To start off, I do think Phil Zimmerman’s work was very intriguing. I liked his idea to combine video and animation with the made book as well as the idea that every book is meant to read as a story. I had been unknowingly introduced to him before when I read Sanctus Sorensis (which I greatly enjoyed) at the Nevada Museum of Art downtown. I also like the feelings he greatly echoes out in his books such as Reaper, In Nature Of, and High Tension. Finally, I did like the idea behind Zimmerman’s latest book: Celsius 233.

However, I found myself looking at the works a bit more critically than normal, and I found I had some disappointments with a few of them. With how gorgeous and well-put Sanctus Sorensis had been, why did Celsius 233 seem like such a disappointment for me? I guess it was because I didn’t feel like enough effort was placed in the video side of the project while the book side was really outstanding. For a book that talked about book burning that happened around the world, why did the video only show the Third Reich? It took away the worldliness of the entire piece and brought it back to a “Hitler’s regime was just awful” state of mind. That in itself really disappointed me.

Also, this might be a personal opinion, but I believe that if you are calling yourself a “book artist,” you do every major thing yourself and get help when needed. Therefore, I was greatly disappointed when he said he always hired someone to manage the letterpress. It took away some of the authenticity of his art to me, and I found myself unhappy hearing that from him.

Overall, I wanted to like Phil Zimmerman’s portfolio, but I just found myself...disappointed. I loved the ideas behind it, but the execution could have been so much better.

Lecture #1 - Kevin Chen

While Phil Zimmerman’s lecture had left me very disappointed, Kevin Chen’s lecture really blew my expectations out the water. I had no clue what to expect from a curator’s lecture since I didn’t know much about curators and curating, but the art that he showed at the lecture, both his and those he curated, were completely amazing. It also gave me a much better sense of the profession.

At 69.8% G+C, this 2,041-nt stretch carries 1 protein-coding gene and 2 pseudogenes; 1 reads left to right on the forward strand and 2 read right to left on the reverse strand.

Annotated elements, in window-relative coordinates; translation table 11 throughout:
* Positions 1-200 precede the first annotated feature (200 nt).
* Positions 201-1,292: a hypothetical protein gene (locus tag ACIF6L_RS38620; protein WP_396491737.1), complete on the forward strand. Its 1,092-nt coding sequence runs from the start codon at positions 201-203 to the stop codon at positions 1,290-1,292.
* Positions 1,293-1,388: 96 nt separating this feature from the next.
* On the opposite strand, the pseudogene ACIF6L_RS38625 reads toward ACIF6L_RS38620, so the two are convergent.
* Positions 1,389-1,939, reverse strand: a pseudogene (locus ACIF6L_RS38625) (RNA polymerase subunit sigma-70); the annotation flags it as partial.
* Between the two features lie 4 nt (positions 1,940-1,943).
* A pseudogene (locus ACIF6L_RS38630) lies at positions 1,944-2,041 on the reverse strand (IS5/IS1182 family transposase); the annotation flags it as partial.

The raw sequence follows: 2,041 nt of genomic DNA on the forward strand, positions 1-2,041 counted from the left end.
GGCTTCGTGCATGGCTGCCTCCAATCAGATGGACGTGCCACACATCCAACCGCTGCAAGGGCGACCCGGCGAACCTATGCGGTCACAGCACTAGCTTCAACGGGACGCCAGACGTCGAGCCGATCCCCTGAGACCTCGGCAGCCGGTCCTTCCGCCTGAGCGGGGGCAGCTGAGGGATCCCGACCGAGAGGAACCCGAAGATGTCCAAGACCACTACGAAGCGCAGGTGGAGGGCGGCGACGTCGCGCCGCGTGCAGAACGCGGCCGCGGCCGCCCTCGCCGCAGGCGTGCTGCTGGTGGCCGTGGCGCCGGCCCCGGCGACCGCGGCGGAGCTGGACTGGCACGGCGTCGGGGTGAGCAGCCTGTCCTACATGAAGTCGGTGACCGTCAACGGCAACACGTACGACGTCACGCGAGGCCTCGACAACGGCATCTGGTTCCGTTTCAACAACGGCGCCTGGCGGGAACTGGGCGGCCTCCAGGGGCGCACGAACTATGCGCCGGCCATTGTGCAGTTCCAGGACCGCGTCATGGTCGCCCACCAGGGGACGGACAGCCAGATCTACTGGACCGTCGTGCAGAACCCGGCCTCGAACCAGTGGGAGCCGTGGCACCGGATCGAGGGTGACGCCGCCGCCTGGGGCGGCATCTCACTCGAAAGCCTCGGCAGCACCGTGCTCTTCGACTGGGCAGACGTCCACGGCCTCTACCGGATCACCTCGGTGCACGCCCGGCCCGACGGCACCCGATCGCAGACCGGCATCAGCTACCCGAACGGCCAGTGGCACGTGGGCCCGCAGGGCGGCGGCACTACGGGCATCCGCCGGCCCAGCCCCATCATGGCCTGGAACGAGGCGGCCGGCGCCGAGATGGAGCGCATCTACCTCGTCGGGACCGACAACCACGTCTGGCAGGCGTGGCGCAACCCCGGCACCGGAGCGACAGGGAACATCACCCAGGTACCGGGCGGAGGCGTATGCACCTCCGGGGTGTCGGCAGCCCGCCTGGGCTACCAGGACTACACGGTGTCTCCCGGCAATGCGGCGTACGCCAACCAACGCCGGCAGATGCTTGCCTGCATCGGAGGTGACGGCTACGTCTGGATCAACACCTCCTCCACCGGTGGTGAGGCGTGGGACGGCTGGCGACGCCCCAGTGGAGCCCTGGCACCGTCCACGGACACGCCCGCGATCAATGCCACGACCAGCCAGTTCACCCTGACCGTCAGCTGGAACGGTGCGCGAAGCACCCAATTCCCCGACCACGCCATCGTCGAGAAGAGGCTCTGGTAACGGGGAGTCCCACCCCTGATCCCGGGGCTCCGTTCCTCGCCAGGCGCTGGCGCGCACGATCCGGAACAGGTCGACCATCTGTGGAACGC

Ever since I was a little girl, I loved maps. I loved the styles and detail maps brought to represent lands, towns, and people in both books and real life. I believe I still have my NYC subway map since that one’s a personal favorite of mine. Therefore, seeing Kevin Chen’s curated galleries, both Here Be Dragons and Magic Story Table, fascinated me. I loved how the maps of certain groups were made with code and phones like the maps that showed where flickr and twitter were being used mainly and Jenny Odell’s All the People on Google map. My personal favorite were the demographics maps that color coded the map based on what ethnicity was where. It looked so neat seeing the colored dots on a page like a painting yet knowing that they are representing different cities. Seeing New York City represented made me really happy as I was born there and have knowledge of what ethnicities reside where in parts of the Bronx and Manhattan.